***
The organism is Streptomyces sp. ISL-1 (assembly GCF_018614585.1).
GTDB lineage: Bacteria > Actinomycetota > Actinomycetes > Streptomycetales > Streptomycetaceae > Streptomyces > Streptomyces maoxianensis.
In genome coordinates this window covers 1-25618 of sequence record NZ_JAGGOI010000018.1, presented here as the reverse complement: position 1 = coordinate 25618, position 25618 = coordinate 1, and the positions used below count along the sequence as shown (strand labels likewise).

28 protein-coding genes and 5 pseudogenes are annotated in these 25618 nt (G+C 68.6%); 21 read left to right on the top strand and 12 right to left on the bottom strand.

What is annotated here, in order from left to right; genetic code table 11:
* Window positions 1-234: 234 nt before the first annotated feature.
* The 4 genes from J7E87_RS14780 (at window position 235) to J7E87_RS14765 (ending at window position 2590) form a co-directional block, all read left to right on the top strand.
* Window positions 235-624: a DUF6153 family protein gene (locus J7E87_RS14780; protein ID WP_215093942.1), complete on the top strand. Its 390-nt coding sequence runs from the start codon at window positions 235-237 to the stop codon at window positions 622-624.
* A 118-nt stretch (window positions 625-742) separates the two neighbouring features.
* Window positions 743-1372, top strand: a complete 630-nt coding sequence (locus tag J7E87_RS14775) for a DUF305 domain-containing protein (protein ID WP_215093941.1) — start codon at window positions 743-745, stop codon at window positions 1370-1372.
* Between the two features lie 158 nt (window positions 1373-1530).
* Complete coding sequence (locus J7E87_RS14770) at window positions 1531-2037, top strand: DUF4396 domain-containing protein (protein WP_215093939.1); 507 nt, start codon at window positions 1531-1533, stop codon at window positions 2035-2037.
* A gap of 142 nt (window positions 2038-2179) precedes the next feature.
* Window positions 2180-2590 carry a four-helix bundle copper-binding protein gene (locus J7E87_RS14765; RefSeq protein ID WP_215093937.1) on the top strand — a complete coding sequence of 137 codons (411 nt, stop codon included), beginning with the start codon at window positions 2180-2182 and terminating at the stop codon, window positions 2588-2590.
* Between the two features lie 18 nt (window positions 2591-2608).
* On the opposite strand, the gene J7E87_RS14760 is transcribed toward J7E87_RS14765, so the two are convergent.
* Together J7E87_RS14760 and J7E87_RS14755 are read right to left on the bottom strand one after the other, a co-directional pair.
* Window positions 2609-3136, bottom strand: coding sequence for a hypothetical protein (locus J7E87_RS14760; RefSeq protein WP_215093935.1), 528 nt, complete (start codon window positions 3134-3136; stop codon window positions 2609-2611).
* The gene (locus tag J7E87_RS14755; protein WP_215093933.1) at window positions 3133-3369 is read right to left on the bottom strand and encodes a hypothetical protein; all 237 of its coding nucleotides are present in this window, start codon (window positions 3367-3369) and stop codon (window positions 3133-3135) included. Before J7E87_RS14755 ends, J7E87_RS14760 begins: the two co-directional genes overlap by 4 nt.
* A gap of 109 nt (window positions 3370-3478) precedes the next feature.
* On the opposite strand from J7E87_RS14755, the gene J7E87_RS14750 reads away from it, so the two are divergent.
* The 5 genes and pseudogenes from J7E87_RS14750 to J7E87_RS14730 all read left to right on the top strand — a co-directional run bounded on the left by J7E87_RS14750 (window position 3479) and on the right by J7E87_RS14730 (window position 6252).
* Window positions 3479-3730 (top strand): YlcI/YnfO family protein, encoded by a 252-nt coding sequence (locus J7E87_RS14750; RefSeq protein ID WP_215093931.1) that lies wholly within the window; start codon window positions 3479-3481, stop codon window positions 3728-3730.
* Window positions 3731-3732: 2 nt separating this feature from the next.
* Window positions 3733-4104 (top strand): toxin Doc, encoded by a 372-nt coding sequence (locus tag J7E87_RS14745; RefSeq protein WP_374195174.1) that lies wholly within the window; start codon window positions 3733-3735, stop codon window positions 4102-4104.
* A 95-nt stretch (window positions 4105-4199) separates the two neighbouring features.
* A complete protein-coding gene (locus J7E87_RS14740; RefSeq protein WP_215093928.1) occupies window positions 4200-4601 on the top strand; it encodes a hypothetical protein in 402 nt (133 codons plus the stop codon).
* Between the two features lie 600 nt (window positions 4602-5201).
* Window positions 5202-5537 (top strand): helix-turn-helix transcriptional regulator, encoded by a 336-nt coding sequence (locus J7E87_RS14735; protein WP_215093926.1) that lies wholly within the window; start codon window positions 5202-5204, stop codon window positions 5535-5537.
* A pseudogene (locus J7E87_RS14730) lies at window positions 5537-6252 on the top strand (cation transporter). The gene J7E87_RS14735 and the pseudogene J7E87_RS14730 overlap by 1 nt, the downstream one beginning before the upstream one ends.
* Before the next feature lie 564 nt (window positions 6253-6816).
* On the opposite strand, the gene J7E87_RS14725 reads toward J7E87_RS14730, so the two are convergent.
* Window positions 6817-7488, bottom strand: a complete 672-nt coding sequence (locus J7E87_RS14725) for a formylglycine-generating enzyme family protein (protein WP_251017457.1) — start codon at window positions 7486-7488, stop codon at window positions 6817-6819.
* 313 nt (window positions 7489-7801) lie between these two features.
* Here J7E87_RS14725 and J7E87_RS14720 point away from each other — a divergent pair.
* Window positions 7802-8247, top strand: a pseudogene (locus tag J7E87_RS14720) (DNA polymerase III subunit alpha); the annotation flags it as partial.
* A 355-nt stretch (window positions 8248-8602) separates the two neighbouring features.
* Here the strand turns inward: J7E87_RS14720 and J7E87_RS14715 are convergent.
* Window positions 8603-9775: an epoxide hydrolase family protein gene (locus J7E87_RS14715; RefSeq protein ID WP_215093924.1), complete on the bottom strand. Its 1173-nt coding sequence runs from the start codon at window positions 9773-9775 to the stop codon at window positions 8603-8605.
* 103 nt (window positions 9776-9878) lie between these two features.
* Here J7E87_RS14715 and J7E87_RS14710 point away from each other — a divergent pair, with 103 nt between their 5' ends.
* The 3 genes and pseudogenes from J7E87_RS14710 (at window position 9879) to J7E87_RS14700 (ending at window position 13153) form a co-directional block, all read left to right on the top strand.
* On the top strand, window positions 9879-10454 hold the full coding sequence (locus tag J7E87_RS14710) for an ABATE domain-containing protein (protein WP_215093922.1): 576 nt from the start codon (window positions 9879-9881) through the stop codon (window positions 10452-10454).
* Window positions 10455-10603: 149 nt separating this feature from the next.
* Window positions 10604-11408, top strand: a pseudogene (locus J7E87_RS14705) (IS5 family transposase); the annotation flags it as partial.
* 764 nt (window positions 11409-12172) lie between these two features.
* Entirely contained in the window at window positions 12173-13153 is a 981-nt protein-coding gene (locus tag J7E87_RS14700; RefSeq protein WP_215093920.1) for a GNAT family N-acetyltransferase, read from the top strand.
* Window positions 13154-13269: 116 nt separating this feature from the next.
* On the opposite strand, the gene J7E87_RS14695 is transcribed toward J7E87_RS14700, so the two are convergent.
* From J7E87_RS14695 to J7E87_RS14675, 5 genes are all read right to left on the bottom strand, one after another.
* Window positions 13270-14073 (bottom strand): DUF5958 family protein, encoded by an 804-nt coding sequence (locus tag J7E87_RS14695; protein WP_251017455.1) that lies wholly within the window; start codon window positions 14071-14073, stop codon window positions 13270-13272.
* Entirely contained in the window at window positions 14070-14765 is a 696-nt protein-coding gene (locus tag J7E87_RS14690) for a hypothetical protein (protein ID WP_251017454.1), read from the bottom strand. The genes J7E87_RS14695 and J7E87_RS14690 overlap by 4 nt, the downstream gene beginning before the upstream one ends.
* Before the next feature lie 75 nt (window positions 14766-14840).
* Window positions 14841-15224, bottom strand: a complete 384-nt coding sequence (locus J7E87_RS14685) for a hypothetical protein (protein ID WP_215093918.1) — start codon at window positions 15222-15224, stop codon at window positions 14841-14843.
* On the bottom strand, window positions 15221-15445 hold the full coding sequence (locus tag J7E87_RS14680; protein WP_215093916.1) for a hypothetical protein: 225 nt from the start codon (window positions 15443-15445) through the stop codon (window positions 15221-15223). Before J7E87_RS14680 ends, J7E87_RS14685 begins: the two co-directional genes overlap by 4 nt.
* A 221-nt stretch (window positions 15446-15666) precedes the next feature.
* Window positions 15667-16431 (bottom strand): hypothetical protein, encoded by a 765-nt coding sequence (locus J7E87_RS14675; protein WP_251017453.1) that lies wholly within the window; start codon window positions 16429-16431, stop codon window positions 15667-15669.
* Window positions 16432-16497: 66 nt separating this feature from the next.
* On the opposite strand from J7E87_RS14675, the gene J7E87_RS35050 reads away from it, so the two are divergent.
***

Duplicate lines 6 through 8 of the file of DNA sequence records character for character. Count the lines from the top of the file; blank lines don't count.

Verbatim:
* Window positions 1-234: 234 nt before the first annotated feature.
* The 4 genes from J7E87_RS14780 (at window position 235) to J7E87_RS14765 (ending at window position 2590) form a co-directional block, all read left to right on the top strand.
* Window positions 235-624: a DUF6153 family protein gene (locus J7E87_RS14780; protein ID WP_215093942.1), complete on the top strand. Its 390-nt coding sequence runs from the start codon at window positions 235-237 to the stop codon at window positions 622-624.